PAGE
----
Which yoga is best for beginners? How to make stretching part of your life

The practice boosts both flexibility and mental health—here’s which yoga is best for beginners and how to get started

woman sitting cross-legged doing yoga at home, which yoga is best for beginners
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If you're struggling to calm racing thoughts or are desperate to ease stiff limbs (hello: WFH) there's only one thing for it: yoga. 

Because when considering what's the best workout schedule for uncertain times, a regular stretch session as part of your weekly fitness will do your body and mind a world of good. But, before you hop into a downward dog, which yoga is best for beginners? Indeed, the practice—which has its roots in India, and involves a mixture of poses and deep breathing—comes in a daunting number of different forms. 

So, if you don't know your vinyasa from your bikram, and if terms like shavasana and ujjayi have you confused as well as intrigued, allow us to flow to your rescue. Because, as you'll find out, the anxiety-reducing and flexibility-enhancing benefits are well worth taking the time to tap into. Read on to find out the best way to get started—all that's left to do is slip on some Lycra and grab one of our best yoga mats. You can namaste us later…

Which yoga is best for beginners? 7 expert tips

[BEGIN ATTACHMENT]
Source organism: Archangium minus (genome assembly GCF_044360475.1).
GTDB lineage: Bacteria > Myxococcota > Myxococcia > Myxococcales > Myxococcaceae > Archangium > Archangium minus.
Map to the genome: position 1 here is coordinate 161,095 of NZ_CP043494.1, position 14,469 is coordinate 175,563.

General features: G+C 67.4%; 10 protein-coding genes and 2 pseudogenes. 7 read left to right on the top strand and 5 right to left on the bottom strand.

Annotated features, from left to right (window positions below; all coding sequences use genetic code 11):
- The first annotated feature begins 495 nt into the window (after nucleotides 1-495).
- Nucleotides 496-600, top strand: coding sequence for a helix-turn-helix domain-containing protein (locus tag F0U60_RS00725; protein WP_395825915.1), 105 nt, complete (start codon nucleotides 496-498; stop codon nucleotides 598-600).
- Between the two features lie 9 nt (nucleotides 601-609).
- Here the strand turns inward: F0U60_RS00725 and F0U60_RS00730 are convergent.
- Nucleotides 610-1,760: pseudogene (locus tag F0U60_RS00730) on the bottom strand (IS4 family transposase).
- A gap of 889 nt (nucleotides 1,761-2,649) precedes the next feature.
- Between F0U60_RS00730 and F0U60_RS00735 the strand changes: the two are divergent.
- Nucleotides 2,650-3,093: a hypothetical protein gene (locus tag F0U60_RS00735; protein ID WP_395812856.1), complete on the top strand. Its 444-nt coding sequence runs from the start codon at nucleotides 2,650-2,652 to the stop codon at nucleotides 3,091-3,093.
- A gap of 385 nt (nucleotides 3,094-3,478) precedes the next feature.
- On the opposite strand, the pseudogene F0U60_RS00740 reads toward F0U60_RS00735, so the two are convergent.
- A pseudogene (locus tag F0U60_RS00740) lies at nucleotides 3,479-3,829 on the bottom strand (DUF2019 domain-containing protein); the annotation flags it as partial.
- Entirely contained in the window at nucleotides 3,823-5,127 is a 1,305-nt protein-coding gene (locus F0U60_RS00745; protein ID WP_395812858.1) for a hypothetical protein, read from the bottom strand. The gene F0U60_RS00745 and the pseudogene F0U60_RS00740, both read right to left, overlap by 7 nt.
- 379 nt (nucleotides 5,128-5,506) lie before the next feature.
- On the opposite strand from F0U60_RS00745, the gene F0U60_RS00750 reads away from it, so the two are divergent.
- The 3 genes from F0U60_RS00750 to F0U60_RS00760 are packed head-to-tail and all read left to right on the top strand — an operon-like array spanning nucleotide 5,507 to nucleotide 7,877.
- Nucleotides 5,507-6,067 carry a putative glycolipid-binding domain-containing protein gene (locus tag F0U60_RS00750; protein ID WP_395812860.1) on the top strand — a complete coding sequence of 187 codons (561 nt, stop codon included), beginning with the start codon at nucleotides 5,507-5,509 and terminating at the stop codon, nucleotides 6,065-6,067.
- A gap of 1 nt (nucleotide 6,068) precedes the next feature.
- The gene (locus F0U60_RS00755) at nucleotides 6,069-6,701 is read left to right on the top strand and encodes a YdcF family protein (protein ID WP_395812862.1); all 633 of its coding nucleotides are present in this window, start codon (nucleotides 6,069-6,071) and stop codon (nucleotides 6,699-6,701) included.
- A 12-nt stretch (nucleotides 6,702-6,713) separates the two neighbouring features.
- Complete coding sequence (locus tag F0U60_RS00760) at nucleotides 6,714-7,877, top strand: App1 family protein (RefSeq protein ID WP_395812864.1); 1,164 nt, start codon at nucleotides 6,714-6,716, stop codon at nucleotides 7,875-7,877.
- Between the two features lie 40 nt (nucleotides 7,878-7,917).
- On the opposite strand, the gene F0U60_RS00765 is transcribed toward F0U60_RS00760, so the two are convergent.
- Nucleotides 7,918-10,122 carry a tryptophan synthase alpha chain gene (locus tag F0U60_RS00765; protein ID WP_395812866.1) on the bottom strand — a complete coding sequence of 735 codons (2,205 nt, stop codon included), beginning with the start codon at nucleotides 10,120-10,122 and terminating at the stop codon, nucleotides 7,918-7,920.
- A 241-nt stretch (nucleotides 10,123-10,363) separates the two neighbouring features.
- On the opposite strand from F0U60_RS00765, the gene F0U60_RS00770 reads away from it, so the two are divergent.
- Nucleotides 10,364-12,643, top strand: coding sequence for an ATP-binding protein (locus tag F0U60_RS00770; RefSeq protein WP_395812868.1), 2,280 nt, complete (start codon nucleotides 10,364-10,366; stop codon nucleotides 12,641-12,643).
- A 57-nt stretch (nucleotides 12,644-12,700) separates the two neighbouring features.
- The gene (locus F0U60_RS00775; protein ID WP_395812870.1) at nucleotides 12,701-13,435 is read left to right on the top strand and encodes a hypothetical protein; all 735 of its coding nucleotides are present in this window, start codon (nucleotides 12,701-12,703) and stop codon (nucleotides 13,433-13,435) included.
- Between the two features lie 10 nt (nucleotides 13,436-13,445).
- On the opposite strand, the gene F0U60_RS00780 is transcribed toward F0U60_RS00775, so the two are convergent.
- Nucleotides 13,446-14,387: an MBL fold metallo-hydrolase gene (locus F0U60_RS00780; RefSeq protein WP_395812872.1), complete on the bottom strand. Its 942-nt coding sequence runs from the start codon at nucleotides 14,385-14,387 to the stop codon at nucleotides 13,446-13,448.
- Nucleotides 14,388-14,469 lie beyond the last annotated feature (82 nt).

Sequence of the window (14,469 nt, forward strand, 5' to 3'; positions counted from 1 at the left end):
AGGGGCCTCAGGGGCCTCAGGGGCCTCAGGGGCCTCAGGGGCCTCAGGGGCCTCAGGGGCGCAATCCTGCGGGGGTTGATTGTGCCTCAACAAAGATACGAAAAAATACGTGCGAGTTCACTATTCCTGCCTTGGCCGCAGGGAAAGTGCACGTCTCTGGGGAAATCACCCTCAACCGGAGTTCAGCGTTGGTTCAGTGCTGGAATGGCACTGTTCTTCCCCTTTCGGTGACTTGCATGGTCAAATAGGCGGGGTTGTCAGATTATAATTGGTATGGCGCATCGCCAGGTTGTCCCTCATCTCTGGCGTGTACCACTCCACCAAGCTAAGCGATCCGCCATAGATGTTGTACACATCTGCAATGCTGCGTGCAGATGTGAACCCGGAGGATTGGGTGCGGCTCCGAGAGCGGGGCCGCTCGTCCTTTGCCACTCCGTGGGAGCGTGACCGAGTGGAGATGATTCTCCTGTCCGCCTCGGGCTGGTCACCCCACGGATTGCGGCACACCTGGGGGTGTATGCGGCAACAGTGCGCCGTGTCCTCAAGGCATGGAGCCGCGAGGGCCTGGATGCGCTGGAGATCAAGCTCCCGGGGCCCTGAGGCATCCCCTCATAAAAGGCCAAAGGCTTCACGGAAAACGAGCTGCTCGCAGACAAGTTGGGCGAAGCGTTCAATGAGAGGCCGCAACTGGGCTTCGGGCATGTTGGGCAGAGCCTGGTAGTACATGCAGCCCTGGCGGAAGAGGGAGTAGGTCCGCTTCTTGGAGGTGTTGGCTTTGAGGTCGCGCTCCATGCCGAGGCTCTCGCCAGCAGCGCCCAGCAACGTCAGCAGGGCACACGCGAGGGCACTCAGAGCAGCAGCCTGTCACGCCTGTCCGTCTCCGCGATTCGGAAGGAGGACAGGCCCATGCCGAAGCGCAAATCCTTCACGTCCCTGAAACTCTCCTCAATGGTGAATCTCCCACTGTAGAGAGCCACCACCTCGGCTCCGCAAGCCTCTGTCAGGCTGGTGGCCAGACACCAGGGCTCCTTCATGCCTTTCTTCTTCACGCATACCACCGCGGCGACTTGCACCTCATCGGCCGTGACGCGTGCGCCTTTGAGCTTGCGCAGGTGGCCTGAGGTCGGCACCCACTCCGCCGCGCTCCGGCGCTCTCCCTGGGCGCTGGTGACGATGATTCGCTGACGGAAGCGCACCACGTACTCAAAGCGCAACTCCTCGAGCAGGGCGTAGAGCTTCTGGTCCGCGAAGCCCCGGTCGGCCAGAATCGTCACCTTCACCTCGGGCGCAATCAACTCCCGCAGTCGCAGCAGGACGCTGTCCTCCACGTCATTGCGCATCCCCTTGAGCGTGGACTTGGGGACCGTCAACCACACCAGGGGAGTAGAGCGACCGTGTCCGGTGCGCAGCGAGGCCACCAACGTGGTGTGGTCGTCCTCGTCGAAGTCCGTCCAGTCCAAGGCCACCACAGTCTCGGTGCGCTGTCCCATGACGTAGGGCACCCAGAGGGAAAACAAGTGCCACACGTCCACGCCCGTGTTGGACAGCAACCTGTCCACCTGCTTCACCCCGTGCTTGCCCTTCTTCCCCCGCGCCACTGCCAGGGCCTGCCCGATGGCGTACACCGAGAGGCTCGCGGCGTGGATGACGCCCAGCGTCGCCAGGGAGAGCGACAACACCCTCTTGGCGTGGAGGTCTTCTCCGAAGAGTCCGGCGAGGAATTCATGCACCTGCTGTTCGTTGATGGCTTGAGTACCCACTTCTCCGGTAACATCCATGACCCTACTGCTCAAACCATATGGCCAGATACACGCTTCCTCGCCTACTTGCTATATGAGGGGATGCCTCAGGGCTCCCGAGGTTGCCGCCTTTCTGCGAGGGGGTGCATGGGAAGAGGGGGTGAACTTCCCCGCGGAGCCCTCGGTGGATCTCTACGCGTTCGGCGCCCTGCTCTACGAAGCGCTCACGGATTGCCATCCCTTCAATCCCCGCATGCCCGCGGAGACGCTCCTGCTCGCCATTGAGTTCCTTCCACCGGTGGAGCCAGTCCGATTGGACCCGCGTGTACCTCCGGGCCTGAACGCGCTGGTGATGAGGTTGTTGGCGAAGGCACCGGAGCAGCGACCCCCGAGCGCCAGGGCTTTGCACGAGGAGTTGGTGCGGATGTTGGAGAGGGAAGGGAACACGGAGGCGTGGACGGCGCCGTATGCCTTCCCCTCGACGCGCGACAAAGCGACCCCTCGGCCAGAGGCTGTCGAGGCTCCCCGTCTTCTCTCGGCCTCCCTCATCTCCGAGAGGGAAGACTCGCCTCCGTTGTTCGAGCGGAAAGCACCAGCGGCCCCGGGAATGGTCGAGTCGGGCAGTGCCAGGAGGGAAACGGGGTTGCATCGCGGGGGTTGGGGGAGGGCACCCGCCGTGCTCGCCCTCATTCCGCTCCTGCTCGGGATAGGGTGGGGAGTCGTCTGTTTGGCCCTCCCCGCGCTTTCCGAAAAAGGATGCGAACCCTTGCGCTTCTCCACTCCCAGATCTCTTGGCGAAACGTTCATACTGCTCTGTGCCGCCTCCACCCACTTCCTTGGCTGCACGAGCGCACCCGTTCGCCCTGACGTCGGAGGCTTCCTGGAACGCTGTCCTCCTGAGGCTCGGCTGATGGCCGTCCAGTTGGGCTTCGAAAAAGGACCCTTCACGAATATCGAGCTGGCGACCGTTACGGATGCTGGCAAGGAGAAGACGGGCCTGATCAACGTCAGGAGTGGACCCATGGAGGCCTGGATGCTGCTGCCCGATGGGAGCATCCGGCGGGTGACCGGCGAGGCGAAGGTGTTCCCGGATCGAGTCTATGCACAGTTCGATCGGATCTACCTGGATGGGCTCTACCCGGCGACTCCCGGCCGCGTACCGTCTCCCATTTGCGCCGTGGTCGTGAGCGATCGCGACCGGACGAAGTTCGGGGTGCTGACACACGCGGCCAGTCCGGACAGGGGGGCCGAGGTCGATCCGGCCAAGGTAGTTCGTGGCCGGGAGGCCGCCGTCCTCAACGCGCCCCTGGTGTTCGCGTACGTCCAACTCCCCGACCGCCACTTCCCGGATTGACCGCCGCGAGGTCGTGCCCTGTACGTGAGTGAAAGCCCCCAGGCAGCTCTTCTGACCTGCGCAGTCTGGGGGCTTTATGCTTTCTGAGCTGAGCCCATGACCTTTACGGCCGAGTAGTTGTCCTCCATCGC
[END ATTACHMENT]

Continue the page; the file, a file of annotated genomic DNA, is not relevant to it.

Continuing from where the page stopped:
1. Start small

While you might be expecting to contort yourself from the get-go into the same bendy yoga positions you've long admired on Instagram, it's totally normal if you can't. In fact, expect to spend much of your early sessions wobbling around as you master the basics.

"When you are starting out, it’s important to remember that there is no being good or bad at yoga," says Alana Murrin, a yoga teacher at studio Psycle, of why you shouldn't feel disheartened at the beginning. "You can take a seated position or a ‘child’s pose’ at any time throughout your practice. Despite how the practice is sometimes portrayed, you do not need to be flexible."

2. Try everything

One of the best things about yoga is the variety—and the type you like best will ultimately be an individual choice. So discover what works best for you by trying out as many forms as possible early on.

However, for total newbies, Kat Farrants—founder of the online yoga platform Movement For Modern Life—recommends beginning with hatha or restorative yoga. 

"The former is great for beginners since it is a slower-paced style—focused on building strength and calming your mind—where you hold the poses for longer, allowing you to familiarise yourself with each pose," Farrants explains. "Similarly, the latter, which works to release habitual, long-held tension, involves long, passive stretches supported by props."

women doing a yoga class at a studio

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3. Begin basic

Another perk of yoga, compared to other wellness activities, is how accessible it is to take part in—you don't need to part with a chunk of your salary on lots of pricey kit (although you can, of course, enhance your routine at a later date with some yoga accessories). 

All you need to get going is a mat to cushion you. "Wear something breathable and functional—you can even do yoga in your pajamas, if at home,” suggests Farrants. “For props, there are tons of things you can find around the house that are easily converted into props—like Tupperware, books, water bottles, blankets, ties, belts.” Up for a challenge? Try out the best resistance bands for yoga.